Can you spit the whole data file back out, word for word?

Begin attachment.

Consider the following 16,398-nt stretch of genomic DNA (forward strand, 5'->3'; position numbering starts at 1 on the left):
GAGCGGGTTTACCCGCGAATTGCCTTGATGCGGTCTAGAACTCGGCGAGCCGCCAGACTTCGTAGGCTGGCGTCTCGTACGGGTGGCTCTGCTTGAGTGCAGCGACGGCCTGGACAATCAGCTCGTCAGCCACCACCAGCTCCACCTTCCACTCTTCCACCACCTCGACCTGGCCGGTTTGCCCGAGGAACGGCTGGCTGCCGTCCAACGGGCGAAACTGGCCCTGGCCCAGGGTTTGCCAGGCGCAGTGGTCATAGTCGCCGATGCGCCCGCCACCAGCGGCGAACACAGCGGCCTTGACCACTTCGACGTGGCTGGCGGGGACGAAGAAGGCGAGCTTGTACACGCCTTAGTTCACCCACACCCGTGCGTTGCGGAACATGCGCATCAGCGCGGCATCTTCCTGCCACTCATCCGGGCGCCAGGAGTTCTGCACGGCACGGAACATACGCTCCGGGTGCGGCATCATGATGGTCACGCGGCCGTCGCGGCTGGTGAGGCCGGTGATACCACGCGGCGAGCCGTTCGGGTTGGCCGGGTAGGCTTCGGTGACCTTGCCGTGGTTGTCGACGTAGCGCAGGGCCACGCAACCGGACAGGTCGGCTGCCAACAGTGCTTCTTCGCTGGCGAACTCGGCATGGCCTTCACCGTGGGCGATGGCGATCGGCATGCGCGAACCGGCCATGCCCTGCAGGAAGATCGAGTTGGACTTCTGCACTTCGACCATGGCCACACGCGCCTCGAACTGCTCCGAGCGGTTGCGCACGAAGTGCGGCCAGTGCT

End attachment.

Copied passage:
Consider the following 16,398-nt stretch of genomic DNA (forward strand, 5'->3'; position numbering starts at 1 on the left):
GAGCGGGTTTACCCGCGAATTGCCTTGATGCGGTCTAGAACTCGGCGAGCCGCCAGACTTCGTAGGCTGGCGTCTCGTACGGGTGGCTCTGCTTGAGTGCAGCGACGGCCTGGACAATCAGCTCGTCAGCCACCACCAGCTCCACCTTCCACTCTTCCACCACCTCGACCTGGCCGGTTTGCCCGAGGAACGGCTGGCTGCCGTCCAACGGGCGAAACTGGCCCTGGCCCAGGGTTTGCCAGGCGCAGTGGTCATAGTCGCCGATGCGCCCGCCACCAGCGGCGAACACAGCGGCCTTGACCACTTCGACGTGGCTGGCGGGGACGAAGAAGGCGAGCTTGTACACGCCTTAGTTCACCCACACCCGTGCGTTGCGGAACATGCGCATCAGCGCGGCATCTTCCTGCCACTCATCCGGGCGCCAGGAGTTCTGCACGGCACGGAACATACGCTCCGGGTGCGGCATCATGATGGTCACGCGGCCGTCGCGGCTGGTGAGGCCGGTGATACCACGCGGCGAGCCGTTCGGGTTGGCCGGGTAGGCTTCGGTGACCTTGCCGTGGTTGTCGACGTAGCGCAGGGCCACGCAACCGGACAGGTCGGCTGCCAACAGTGCTTCTTCGCTGGCGAACTCGGCATGGCCTTCACCGTGGGCGATGGCGATCGGCATGCGCGAACCGGCCATGCCCTGCAGGAAGATCGAGTTGGACTTCTGCACTTCGACCATGGCCACACGCGCCTCGAACTGCTCCGAGCGGTTGCGCACGAAGTGCGGCCAGTGCT